Schreur says that his office is always working on the details of the investment plan. In addition to the strategic investment plan every three years, a new plan is drafted every year looking at economic scenarios, contingency scenarios, constraints, bechmarks, hedging policies, ALM statistics ant implementation.
This annual review takes on different topics, including this year a discussion about the new regulatory framework within The Netherlands and the potential impact on discounting liabilities and inflation aspects of the contract.
Another topic under investigation this year is the idea of smart beta benchmarks.
ABP, via APG has been implementing the strategies that broadly fit under the smart beta umbrella for about three years.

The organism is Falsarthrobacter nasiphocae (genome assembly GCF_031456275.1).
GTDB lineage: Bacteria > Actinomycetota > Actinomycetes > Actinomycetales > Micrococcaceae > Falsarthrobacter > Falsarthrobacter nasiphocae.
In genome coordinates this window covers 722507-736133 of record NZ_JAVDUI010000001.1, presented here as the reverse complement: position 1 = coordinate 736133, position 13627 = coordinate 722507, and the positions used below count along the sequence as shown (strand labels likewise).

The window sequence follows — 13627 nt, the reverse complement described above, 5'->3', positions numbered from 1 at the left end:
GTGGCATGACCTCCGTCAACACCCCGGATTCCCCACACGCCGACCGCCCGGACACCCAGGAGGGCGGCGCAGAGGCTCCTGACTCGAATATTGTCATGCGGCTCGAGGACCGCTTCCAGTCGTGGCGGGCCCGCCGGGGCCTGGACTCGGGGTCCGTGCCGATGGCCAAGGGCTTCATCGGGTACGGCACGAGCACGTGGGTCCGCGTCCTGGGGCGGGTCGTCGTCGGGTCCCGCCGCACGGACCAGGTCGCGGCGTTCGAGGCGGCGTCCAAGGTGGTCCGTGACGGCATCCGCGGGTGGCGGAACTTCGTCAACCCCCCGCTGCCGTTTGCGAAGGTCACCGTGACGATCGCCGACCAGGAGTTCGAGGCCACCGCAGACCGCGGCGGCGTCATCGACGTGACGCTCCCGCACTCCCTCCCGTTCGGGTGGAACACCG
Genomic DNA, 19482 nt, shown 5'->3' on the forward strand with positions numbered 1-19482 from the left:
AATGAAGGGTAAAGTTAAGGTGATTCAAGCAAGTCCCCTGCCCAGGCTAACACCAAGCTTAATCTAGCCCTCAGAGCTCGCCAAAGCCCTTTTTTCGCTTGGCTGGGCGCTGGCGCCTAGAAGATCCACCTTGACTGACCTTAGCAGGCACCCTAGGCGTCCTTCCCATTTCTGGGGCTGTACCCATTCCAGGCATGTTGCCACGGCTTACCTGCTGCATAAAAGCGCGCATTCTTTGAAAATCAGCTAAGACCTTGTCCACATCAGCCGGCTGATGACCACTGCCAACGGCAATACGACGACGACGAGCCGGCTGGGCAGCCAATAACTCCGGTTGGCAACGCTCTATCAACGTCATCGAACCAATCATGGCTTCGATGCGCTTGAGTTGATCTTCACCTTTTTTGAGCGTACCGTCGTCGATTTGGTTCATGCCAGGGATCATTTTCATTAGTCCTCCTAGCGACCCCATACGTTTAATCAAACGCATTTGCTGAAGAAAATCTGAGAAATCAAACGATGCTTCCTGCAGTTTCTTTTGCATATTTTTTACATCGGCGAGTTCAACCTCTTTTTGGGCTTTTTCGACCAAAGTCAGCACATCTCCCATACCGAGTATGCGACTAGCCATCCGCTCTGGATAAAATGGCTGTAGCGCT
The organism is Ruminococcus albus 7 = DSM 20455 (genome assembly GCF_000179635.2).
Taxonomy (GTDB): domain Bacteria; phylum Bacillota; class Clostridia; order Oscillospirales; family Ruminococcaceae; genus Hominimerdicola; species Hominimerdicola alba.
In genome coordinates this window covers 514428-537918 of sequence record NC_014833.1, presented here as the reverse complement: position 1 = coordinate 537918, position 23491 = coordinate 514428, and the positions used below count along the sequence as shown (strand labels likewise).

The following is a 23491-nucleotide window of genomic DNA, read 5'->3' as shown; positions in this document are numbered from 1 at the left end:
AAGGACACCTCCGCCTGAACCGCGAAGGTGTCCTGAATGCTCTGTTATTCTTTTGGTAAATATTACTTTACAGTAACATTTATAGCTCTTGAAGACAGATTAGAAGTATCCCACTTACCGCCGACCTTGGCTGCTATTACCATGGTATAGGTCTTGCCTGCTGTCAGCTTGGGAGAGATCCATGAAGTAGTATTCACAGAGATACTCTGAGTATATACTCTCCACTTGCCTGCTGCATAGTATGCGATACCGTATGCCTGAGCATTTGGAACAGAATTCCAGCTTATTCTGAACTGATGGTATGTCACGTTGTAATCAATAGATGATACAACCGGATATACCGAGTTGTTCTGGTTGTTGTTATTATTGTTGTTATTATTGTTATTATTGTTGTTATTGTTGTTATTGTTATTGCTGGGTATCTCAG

In an interview in April last year, Ronald Wuijster chief client officer at APG Asset Management explained to conexust1f.flywheelstaging.com the practice started in commodities, where it excluded some of the commodity classes, such as natural gas, that have certain behaviours, in a bid to have a more optimal beta exposure.
And in its equities exposure, the fund has more than 50 tilts along the “quant spectrum”.
Between 50 and 60 per cent of the developed markets equities exposure is managed using quant strategies and APG has tilted for value, momentum, quality, fundamental indexing, and risk.
“We created a separate asset class for minimum volatility, and we are now researching to allocate to credit and emerging market equities in that. Clients can allocate to that building block,” he says.
APG also applies smart beta to real estate and in particular looks at the environmental spectrum in direct property, overweighting to environmentally friendly buildings.
Similarly, in the fund’s credit analysis, it will look at minimum volatility and quality strategies, and is increasing the focus on quality companies.